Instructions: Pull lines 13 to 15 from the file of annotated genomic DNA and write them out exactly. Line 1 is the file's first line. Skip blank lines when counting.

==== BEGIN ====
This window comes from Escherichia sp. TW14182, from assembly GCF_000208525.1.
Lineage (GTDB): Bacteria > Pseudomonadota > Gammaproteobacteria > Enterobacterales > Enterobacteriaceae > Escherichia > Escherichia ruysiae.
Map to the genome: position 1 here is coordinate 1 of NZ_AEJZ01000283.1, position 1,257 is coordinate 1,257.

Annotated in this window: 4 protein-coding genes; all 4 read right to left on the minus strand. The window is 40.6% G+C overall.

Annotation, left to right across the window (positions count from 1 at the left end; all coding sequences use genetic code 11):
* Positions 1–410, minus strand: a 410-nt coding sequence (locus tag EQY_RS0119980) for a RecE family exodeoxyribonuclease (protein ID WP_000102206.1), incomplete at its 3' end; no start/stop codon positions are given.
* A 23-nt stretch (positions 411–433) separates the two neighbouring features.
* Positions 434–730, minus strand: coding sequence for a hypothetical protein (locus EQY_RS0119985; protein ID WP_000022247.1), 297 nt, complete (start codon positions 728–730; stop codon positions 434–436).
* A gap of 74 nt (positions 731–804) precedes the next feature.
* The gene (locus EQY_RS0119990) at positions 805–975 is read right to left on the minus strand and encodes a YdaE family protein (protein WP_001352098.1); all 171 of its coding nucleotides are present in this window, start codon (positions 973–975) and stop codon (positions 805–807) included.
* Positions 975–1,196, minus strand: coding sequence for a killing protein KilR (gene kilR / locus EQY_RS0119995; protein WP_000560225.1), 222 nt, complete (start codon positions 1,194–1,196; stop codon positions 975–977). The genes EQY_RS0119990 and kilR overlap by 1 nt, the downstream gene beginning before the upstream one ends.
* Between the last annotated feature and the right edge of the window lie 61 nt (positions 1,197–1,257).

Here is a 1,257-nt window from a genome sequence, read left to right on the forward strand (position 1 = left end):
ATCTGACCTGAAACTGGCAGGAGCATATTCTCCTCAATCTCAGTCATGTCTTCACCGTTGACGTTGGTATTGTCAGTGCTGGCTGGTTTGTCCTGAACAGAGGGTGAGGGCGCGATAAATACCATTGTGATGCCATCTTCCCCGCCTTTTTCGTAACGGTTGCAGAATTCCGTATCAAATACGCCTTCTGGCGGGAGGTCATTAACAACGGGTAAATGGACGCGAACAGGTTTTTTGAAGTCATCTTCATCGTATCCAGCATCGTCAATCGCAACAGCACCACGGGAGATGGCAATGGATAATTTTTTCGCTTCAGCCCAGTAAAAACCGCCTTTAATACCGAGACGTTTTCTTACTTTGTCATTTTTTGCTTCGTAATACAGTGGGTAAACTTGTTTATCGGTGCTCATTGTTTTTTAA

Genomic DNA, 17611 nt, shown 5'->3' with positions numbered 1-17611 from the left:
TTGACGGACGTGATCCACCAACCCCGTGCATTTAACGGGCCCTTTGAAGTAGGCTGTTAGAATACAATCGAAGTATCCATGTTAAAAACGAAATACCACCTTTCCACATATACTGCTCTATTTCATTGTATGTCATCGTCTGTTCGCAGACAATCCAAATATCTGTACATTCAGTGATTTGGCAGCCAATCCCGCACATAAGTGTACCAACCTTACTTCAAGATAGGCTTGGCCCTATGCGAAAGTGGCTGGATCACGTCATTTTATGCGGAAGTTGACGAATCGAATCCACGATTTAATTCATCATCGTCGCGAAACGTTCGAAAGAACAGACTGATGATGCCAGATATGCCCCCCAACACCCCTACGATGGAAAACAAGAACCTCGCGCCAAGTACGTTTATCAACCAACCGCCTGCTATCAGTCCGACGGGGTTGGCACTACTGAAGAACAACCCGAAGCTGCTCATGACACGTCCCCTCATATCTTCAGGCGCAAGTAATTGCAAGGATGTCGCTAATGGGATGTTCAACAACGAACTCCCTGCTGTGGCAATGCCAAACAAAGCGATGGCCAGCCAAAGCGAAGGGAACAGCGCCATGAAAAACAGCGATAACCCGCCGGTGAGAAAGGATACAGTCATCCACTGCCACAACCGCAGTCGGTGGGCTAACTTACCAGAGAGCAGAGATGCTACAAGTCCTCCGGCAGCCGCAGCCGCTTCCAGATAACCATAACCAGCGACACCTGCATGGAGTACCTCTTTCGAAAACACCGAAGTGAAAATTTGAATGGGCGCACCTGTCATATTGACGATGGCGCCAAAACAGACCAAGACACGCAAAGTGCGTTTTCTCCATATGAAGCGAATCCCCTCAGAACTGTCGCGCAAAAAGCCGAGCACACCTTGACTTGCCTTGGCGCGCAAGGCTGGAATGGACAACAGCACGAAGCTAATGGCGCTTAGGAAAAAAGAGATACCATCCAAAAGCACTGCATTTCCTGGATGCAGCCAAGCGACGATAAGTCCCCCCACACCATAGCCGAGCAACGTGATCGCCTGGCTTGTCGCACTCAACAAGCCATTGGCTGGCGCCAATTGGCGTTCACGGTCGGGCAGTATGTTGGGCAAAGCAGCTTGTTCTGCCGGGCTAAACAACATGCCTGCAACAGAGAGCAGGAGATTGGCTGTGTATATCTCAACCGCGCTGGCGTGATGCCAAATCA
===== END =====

Here is a 1,257-nt window from a genome sequence, read left to right on the forward strand (position 1 = left end):
ATCTGACCTGAAACTGGCAGGAGCATATTCTCCTCAATCTCAGTCATGTCTTCACCGTTGACGTTGGTATTGTCAGTGCTGGCTGGTTTGTCCTGAACAGAGGGTGAGGGCGCGATAAATACCATTGTGATGCCATCTTCCCCGCCTTTTTCGTAACGGTTGCAGAATTCCGTATCAAATACGCCTTCTGGCGGGAGGTCATTAACAACGGGTAAATGGACGCGAACAGGTTTTTTGAAGTCATCTTCATCGTATCCAGCATCGTCAATCGCAACAGCACCACGGGAGATGGCAATGGATAATTTTTTCGCTTCAGCCCAGTAAAAACCGCCTTTAATACCGAGACGTTTTCTTACTTTGTCATTTTTTGCTTCGTAATACAGTGGGTAAACTTGTTTATCGGTGCTCATTGTTTTTTAA

Genomic DNA, 17611 nt, shown 5'->3' with positions numbered 1-17611 from the left: